Spring 2005

Beyond imperialism: the new internationalism

Author
Akira Iriye

Akira Iriye, Charles Warren Professor of American History at Harvard University, has written widely on the history of international relations and U.S. foreign affairs. His books include “Cultural Internationalism and World Order” (1997), “Japan and the Wider World: From the Mid-Nineteenth Century to the Present” (1997), and “Global Community: The Role of International Organizations in the Making of the Contemporary World” (2002). He has been a Fellow of the American Academy since 1982.

Much has been said about the United States having become, or having to become, an empire. To provide the chaotic world, especially in the wake of the Cold War, with some semblance of law and order, it has been asserted, the international community needs a new world order, a global empire, a superpower that can speak on behalf of all countries and all peoples, a power willing to use its military and economic resources to protect all against the forces of violence and anarchy. There is only one nation that can fulfill the task: the United States. In the twenty-first century, therefore, humankind may be forced to choose between continued disorder and imperial governance instituted by the United States.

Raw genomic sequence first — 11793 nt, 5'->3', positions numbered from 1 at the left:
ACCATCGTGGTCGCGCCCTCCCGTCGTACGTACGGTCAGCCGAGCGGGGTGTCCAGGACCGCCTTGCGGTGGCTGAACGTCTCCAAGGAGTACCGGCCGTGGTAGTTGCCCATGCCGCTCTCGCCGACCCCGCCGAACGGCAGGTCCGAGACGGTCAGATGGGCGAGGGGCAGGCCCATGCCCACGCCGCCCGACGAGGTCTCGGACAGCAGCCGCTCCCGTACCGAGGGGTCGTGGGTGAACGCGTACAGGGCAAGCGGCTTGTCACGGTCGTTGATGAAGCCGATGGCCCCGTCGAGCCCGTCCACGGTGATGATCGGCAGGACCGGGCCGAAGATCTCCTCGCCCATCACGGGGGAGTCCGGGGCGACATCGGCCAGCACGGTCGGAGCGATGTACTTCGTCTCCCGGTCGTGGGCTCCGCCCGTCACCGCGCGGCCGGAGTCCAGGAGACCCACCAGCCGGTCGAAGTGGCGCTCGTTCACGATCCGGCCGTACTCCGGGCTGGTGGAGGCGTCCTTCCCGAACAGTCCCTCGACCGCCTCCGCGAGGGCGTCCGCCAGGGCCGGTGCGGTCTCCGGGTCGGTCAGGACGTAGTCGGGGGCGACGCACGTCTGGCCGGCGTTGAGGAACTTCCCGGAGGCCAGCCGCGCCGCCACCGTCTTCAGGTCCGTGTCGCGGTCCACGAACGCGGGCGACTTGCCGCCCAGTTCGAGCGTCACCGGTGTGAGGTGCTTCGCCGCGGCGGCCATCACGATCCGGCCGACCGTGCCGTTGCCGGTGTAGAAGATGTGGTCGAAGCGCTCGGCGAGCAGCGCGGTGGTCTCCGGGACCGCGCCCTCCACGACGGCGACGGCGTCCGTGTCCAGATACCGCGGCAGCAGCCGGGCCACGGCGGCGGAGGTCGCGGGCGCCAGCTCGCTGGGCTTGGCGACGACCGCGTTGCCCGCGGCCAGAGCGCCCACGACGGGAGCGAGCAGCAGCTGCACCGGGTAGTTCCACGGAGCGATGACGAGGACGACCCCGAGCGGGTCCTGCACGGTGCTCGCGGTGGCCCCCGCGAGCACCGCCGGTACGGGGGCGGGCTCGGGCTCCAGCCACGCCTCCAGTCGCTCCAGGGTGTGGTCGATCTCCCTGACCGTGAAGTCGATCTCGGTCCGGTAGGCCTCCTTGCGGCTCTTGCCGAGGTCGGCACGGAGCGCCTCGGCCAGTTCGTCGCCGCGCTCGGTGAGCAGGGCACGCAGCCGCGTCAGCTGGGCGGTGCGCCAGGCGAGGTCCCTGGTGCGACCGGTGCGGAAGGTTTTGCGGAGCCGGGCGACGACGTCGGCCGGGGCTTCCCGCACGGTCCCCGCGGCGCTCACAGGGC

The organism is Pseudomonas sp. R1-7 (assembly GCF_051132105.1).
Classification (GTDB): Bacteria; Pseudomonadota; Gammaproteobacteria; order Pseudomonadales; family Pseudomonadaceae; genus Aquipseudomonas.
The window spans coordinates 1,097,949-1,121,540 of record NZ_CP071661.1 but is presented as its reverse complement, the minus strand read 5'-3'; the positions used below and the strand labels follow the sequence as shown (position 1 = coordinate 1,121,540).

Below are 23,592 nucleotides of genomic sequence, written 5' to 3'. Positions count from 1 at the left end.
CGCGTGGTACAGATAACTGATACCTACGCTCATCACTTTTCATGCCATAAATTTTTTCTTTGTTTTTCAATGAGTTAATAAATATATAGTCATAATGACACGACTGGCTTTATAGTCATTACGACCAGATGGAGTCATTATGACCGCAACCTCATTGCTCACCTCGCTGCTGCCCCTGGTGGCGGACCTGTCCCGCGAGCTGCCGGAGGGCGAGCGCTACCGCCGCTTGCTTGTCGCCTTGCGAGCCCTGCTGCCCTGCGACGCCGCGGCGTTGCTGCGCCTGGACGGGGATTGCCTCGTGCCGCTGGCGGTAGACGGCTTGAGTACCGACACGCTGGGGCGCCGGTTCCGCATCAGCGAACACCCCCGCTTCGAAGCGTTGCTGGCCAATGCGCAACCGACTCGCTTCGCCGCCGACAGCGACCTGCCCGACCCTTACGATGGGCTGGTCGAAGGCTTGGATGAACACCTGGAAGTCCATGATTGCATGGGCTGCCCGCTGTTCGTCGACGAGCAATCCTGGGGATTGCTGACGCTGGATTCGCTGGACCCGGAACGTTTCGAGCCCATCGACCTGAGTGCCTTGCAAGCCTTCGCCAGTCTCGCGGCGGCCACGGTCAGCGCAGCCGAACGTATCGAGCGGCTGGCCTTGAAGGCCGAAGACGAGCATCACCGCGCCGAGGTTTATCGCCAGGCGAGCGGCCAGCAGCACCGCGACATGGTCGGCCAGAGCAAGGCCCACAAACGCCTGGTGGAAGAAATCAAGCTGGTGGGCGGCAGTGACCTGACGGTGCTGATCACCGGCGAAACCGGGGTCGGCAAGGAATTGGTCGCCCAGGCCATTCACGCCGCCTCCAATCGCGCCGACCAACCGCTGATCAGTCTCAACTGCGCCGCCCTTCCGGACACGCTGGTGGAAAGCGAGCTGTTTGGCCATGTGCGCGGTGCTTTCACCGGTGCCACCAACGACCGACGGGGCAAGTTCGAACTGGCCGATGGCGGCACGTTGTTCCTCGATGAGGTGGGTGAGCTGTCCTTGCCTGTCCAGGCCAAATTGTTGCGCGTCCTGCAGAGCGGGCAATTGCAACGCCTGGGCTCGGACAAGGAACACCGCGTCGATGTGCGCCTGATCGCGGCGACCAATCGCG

So one side of the argument goes. But others dispute this contention, insisting that for practical or moral reasons the United States should never take on an imperial role. A historian can only contribute to this debate by historicizing it–that is, by noting what empires and imperialism have meant in the past, and by examining what these might mean in today’s world. This essay seeks to put empires and imperialism in the context of modern world affairs and to discuss how they contributed, or failed to contribute, to stabilizing international order.

It cannot be denied that there was a time when empires provided some sort of world order. In the first half of the nineteenth century, the globe was dotted by huge territorial empires, including the Ottoman, Persian, Mughal (Mogul), Russian, and Chinese (Qing). They presided over large, multiethnic populations and kept (with varying degrees of success) local tensions under control. These were traditional imperial states under the rule of dynasties whose origins went back several centuries. They governed essentially contiguous territories, thereby establishing some semblance of regional order. One might include the United States in this list as well: it, too, grew as a territorial empire during the nineteenth century, expanding northward, westward, and southward, with the central government establishing its authority over all parts of its territory, at least after the Civil War.

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